Called “words can also kill”, the campaign was launched in parliament by Laura Boldrini, president of Italy’s lower house.
Created by design studio Armando Testa, the campaign features portraits of people being “shot” through the head with offensive words.
The posters are due to be distributed to parish churches, youth clubs and schools in a bid to tackle discrimination.
“Discrimination will not find fertile ground where there is culture and education, [discrimination] which increases when individual difficulties and fears dominate,” said Massimo Calvi, managing director of Catholic newspaper Avvenire, which is supporting the project.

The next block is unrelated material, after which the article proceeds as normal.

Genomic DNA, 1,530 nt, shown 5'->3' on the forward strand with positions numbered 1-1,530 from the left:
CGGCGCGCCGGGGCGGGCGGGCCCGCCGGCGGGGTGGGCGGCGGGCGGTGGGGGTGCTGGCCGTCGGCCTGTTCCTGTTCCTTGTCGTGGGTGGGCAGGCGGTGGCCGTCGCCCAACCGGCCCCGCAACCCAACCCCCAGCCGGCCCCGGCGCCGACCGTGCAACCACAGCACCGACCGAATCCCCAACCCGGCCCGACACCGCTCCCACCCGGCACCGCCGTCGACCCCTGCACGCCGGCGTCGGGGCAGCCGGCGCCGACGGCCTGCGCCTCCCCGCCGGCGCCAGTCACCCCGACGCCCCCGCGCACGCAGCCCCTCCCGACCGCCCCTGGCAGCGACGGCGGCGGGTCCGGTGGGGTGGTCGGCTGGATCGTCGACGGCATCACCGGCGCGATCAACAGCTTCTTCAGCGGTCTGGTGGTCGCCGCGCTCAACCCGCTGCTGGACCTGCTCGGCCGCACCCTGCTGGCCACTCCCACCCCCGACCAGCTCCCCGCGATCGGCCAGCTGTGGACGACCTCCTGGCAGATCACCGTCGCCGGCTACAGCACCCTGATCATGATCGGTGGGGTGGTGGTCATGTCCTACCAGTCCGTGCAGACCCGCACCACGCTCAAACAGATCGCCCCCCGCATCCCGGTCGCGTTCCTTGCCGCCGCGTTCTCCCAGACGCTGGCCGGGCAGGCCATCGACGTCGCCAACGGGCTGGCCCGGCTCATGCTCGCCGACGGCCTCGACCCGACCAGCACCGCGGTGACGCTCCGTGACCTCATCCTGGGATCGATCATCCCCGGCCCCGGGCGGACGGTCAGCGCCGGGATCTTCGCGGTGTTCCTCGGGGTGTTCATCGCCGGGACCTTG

The campaign includes an image of a black man and the word “negro” (above), which when used as an offensive racial slur is approximately equivalent to “nigger” in English.
A photograph of an Arab man includes the word “terrorista” (“terrorist”). More than a third of Italians are scared that Arab men in airports are terrorists, according to figures from Avvenire.
Another poster features a woman from the Roma community being hit by the word “ladra” (“thief”). The vast majority of Italians – 83 percent – protect their wallet if they see a Roma person on the bus, Avvenire said.
The fourth image in the series includes an overweight man, with his head crumbling from the word “ciccione” (“fatso”). A total of 35 percent of overweight people have suffered discrimination.
The campaign is also supported by Christian Family magazine (Famiglia Cristiana) and Fisc, the federation of Italian Catholic weeklies.